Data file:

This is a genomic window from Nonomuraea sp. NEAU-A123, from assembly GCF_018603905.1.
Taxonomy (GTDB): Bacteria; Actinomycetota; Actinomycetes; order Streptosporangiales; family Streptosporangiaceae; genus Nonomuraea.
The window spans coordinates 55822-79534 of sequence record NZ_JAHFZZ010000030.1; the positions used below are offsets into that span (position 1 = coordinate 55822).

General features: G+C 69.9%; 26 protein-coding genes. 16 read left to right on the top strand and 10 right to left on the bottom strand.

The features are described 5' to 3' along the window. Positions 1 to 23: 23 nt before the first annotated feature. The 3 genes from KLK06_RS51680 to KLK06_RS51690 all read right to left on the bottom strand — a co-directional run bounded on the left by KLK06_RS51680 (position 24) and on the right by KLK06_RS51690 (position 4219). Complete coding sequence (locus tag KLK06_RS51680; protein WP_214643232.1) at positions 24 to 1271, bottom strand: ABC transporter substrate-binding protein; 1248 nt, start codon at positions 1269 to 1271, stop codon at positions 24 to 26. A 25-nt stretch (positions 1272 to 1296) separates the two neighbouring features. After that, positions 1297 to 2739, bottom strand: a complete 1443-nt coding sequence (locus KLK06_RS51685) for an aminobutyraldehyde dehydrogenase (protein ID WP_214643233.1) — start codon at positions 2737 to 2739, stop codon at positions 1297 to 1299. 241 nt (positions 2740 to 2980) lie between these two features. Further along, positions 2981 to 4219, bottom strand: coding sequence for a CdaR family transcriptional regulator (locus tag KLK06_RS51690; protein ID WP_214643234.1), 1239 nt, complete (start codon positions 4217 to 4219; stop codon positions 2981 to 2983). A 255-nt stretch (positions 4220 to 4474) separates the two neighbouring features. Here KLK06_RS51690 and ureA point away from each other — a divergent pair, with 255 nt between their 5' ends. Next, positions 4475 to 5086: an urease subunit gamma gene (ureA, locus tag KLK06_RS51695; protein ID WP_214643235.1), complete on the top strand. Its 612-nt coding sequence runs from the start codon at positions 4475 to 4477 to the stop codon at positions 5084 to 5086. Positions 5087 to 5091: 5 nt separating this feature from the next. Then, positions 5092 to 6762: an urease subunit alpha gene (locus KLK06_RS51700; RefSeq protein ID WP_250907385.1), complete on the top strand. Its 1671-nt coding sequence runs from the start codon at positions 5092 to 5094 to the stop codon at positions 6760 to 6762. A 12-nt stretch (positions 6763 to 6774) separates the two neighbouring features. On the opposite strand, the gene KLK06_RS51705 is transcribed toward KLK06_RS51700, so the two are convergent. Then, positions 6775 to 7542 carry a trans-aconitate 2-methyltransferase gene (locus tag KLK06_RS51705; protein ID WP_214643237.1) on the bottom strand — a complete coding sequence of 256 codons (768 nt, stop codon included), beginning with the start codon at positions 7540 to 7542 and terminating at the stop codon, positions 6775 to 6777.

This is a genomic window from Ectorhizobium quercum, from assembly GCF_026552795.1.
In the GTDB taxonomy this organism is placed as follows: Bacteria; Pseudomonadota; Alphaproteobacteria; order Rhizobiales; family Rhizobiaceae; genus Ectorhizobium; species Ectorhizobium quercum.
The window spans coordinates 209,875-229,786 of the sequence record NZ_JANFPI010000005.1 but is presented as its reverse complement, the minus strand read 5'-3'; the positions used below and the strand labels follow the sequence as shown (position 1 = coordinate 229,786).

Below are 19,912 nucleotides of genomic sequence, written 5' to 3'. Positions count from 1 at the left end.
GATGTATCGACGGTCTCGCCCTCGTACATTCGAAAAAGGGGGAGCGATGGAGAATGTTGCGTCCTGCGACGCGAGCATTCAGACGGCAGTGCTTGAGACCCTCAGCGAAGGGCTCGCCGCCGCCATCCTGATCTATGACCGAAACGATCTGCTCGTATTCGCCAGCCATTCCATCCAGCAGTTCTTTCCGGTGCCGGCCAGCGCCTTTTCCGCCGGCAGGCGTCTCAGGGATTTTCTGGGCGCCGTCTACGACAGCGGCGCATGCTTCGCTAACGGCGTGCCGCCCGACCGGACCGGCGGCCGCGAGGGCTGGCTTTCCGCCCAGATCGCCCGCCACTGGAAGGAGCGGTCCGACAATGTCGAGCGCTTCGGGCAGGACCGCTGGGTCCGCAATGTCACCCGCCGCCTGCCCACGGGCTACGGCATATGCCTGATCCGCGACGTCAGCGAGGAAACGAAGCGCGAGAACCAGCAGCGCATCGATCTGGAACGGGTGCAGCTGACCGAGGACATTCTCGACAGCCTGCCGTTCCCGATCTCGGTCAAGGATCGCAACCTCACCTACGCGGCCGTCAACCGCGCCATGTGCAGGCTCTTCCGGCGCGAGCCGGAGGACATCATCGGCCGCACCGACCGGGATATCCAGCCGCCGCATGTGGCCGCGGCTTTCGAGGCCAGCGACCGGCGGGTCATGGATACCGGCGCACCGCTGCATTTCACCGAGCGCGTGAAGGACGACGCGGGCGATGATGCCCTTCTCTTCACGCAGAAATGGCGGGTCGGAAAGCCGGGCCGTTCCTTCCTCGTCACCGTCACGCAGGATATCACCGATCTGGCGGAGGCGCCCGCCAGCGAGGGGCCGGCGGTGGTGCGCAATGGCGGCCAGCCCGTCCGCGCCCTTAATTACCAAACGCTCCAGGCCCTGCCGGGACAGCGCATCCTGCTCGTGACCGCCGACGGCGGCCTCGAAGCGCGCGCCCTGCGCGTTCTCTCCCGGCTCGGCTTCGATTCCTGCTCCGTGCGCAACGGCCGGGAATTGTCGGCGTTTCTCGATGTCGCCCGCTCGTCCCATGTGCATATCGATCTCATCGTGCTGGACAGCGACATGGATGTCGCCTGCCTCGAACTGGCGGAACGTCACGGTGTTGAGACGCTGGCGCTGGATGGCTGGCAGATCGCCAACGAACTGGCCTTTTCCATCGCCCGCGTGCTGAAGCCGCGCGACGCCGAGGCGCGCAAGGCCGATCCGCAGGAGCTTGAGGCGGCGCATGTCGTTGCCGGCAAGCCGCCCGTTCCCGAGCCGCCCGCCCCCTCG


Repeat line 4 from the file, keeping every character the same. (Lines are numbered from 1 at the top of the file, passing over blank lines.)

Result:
General features: G+C 69.9%; 26 protein-coding genes. 16 read left to right on the top strand and 10 right to left on the bottom strand.